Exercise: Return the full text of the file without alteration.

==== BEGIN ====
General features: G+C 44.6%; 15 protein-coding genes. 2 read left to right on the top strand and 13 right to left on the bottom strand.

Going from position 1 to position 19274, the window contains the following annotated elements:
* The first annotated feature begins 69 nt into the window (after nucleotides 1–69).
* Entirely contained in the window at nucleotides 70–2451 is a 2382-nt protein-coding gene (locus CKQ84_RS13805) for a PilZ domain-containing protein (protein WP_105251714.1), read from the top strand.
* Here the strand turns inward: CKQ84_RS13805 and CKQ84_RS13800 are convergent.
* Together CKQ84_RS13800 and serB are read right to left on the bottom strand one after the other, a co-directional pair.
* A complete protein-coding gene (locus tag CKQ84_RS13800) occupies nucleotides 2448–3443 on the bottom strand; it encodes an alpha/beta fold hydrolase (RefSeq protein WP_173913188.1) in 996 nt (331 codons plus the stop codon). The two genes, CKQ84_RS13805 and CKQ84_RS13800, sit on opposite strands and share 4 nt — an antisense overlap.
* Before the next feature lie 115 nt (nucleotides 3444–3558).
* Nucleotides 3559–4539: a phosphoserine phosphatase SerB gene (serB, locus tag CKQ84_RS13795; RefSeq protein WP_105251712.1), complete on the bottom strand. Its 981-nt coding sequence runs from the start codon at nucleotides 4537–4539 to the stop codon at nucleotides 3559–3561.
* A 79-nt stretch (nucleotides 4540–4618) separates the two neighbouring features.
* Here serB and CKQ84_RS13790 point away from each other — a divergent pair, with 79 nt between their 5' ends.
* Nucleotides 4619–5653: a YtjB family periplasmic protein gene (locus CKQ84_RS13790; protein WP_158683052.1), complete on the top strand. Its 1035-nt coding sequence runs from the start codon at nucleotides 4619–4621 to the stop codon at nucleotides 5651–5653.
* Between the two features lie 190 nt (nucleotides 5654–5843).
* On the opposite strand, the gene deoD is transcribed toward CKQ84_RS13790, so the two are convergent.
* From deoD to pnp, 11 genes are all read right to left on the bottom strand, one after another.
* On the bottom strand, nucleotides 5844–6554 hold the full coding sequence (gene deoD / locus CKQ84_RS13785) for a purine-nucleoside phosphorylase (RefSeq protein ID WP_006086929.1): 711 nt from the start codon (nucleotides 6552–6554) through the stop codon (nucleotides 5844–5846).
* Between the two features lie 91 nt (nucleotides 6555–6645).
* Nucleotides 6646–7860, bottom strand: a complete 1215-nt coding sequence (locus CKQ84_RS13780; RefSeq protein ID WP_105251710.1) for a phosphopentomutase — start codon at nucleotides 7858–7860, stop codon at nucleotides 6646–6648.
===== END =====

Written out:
General features: G+C 44.6%; 15 protein-coding genes. 2 read left to right on the top strand and 13 right to left on the bottom strand.

Going from position 1 to position 19274, the window contains the following annotated elements:
* The first annotated feature begins 69 nt into the window (after nucleotides 1–69).
* Entirely contained in the window at nucleotides 70–2451 is a 2382-nt protein-coding gene (locus CKQ84_RS13805) for a PilZ domain-containing protein (protein WP_105251714.1), read from the top strand.
* Here the strand turns inward: CKQ84_RS13805 and CKQ84_RS13800 are convergent.
* Together CKQ84_RS13800 and serB are read right to left on the bottom strand one after the other, a co-directional pair.
* A complete protein-coding gene (locus tag CKQ84_RS13800) occupies nucleotides 2448–3443 on the bottom strand; it encodes an alpha/beta fold hydrolase (RefSeq protein WP_173913188.1) in 996 nt (331 codons plus the stop codon). The two genes, CKQ84_RS13805 and CKQ84_RS13800, sit on opposite strands and share 4 nt — an antisense overlap.
* Before the next feature lie 115 nt (nucleotides 3444–3558).
* Nucleotides 3559–4539: a phosphoserine phosphatase SerB gene (serB, locus tag CKQ84_RS13795; RefSeq protein WP_105251712.1), complete on the bottom strand. Its 981-nt coding sequence runs from the start codon at nucleotides 4537–4539 to the stop codon at nucleotides 3559–3561.
* A 79-nt stretch (nucleotides 4540–4618) separates the two neighbouring features.
* Here serB and CKQ84_RS13790 point away from each other — a divergent pair, with 79 nt between their 5' ends.
* Nucleotides 4619–5653: a YtjB family periplasmic protein gene (locus CKQ84_RS13790; protein WP_158683052.1), complete on the top strand. Its 1035-nt coding sequence runs from the start codon at nucleotides 4619–4621 to the stop codon at nucleotides 5651–5653.
* Between the two features lie 190 nt (nucleotides 5654–5843).
* On the opposite strand, the gene deoD is transcribed toward CKQ84_RS13790, so the two are convergent.
* From deoD to pnp, 11 genes are all read right to left on the bottom strand, one after another.
* On the bottom strand, nucleotides 5844–6554 hold the full coding sequence (gene deoD / locus CKQ84_RS13785) for a purine-nucleoside phosphorylase (RefSeq protein ID WP_006086929.1): 711 nt from the start codon (nucleotides 6552–6554) through the stop codon (nucleotides 5844–5846).
* Between the two features lie 91 nt (nucleotides 6555–6645).
* Nucleotides 6646–7860, bottom strand: a complete 1215-nt coding sequence (locus CKQ84_RS13780; RefSeq protein ID WP_105251710.1) for a phosphopentomutase — start codon at nucleotides 7858–7860, stop codon at nucleotides 6646–6648.